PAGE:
The Bird's been wondering what's up with the rather noisy bitch fight between the queen of the philodendrons and the City of Phoenix. Word on the street is that Tera Vessel is planning to unload her hugely popular nursery, Tera's Garden, situated in the old William Edward Cavness House at Fourth Avenue and Fillmore Street. She's asking a whopping $985,000, but it's not the high price tag that has friends and neighbors scratching their heads over Vessel's plan to flee the 'hood. By all accounts, Vessel loves her leafy enterprise, which she opened only a few years ago. So why's she leaving?
"I've been in fights with the city since December," Vessel squealed to this squawker. "I hate them for this. They're mad because I put all these plants out front, and I paid $8,000 in permits for the privilege to do so. It's a demo garden, and a beautiful one that's been in magazines. But across the street is a senior citizens' home, and it's full of the most unhappy, most annoying people you've ever met in your life. They live at the taxpayers' expense; it drives me insane that I pay huge property taxes so that these subsidized-living people can spend their lives complaining about me."
After the cranky oldies at the Salvation Army Phoenix Silvercrest Residence went after her, Vessel began receiving certified letters from the city's Streets and Transportation Department, citing her for what it considered overgrown plantings.
"Okay, I got it," Vessel cracked wise. "No hollyhocks on the street. These old people don't mind crack pipes and beer bottles on the street, but God forbid a plant should touch them as they walk by."
Vessel took to carefully pruning her demo garden, but after a group of seniors visited Streets and Transportation in person, all hell broke loose. "The city showed up with chain saws and whacked everything to death," Vessel sniffed to The Bird. "They butchered the trees; they took a weed whacker to my fairy dusters; they annihilated everything."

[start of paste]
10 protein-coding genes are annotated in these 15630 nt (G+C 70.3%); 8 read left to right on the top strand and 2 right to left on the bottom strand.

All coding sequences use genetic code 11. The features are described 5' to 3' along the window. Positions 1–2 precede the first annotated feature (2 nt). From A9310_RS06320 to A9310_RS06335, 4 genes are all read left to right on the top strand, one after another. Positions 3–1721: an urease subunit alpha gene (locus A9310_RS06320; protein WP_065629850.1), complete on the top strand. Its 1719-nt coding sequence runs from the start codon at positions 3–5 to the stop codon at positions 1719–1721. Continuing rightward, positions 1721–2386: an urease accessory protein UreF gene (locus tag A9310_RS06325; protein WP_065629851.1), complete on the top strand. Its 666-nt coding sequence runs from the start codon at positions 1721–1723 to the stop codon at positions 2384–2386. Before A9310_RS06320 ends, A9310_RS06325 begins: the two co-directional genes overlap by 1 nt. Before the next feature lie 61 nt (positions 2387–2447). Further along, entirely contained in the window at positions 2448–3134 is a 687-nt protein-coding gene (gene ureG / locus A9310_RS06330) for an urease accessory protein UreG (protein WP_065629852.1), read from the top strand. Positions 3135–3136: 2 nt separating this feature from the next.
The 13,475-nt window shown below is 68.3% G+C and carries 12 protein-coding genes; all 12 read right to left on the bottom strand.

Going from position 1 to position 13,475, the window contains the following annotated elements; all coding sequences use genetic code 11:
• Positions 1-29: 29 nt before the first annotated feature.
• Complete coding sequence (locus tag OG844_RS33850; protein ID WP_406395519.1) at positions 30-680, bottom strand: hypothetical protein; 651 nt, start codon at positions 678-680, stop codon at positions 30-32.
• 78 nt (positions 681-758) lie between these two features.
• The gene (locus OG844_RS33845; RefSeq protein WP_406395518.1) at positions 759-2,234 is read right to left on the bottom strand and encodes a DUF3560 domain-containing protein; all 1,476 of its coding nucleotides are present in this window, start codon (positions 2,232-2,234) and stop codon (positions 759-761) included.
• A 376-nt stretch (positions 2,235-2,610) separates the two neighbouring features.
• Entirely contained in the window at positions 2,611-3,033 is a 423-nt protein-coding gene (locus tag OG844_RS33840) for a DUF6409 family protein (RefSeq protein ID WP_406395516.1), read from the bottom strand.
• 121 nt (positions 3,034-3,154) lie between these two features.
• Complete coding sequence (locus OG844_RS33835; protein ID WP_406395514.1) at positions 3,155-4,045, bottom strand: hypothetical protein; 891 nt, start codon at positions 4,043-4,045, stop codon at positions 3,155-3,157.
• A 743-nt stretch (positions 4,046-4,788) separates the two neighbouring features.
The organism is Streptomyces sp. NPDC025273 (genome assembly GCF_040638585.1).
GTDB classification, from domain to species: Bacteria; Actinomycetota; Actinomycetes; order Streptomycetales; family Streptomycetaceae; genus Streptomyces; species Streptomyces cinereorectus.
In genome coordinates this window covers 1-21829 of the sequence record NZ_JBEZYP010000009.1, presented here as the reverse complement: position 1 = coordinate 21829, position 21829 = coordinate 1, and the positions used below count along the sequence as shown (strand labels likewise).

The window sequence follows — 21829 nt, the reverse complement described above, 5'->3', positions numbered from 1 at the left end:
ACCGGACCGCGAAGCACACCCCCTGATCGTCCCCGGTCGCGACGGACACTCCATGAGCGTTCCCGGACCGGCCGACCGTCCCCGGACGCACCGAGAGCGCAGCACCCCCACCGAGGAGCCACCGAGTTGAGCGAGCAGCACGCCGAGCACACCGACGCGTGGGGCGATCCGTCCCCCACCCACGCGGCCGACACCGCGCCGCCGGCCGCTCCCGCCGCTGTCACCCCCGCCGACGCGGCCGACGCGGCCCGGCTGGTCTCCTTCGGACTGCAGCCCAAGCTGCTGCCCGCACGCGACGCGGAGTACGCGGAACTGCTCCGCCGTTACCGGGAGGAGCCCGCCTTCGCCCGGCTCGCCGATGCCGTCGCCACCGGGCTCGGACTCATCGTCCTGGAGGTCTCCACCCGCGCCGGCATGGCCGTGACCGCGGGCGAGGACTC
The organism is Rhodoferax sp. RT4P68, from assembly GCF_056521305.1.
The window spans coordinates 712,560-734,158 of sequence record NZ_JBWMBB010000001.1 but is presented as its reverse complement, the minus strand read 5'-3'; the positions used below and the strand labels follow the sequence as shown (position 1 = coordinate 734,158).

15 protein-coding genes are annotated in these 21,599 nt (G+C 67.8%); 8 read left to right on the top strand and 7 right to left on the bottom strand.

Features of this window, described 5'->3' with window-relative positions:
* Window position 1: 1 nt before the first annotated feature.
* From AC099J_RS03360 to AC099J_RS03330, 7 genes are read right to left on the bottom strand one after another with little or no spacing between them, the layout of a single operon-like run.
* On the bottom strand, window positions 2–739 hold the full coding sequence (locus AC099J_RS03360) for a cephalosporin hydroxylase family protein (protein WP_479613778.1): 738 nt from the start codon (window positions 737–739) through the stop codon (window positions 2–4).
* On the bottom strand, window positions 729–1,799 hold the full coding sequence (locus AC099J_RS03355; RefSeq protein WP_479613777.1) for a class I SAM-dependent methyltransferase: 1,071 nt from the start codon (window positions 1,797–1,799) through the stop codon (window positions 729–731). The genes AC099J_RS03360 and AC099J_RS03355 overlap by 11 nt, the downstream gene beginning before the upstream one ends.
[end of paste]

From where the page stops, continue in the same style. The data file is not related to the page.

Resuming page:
Well, maybe not everything. The workers sent out by the city mistook a patch of weedy grass in front of Tera's for some kind of weird test plant, and gently worked around it. Still, upon discovering the destruction to her garden, Vessel -- who calls herself "the plant nerd of all plant nerds" -- says she lay on the floor and wept for hours.
"This was a very strange case," James Sparks chuckled to The Bird. Sparks is the deputy director of the city's Streets and Transportation Department who handled Vessel's situation personally. "It began routinely with our staff noticing the landscaping had grown to the point it was beginning to interfere with traffic safety and functionality of the street/sidewalk. Our staff notified Tera of the problem, quoting the city ordinances that prohibit such conditions, and urging compliance. Nothing resulted. So we went in and cleared things out."
Vessel, whom Sparks refers to as "a very interesting personality," is pissed, and not just because the city's after her begonias, either. "I hate myself for being a liberal sometimes," she sighed to this avian. "But the bus stop was on our property, and I could have made the city move it. But when we moved in here, I told them, 'People need the bus stop, you can leave it there.' So I have a bus stop in my front yard, and people live there, they sleep and smoke and throw shit into my yard. I should have told the city, 'Take your bus stop and put it in front of the mean people at the Salvation Army!'"
Even if Vessel sells her blossoming business tomorrow, the fight isn't over. "It simply isn't fair for the general taxpayers to pay to take care of a private property owner's landscaping every few months," Sparks says. "Whoever buys the property will have to keep the plants under control. We can't have a jungle downtown."
Vessel sighed to The Bird, "I don't know what he hates me for. My property taxes are $11,000 per year. That's a lot of petunias. But apparently those taxes don't buy me any rights. When the city ripped out my garden, they ripped my heart out. I've had it. I'm out of here."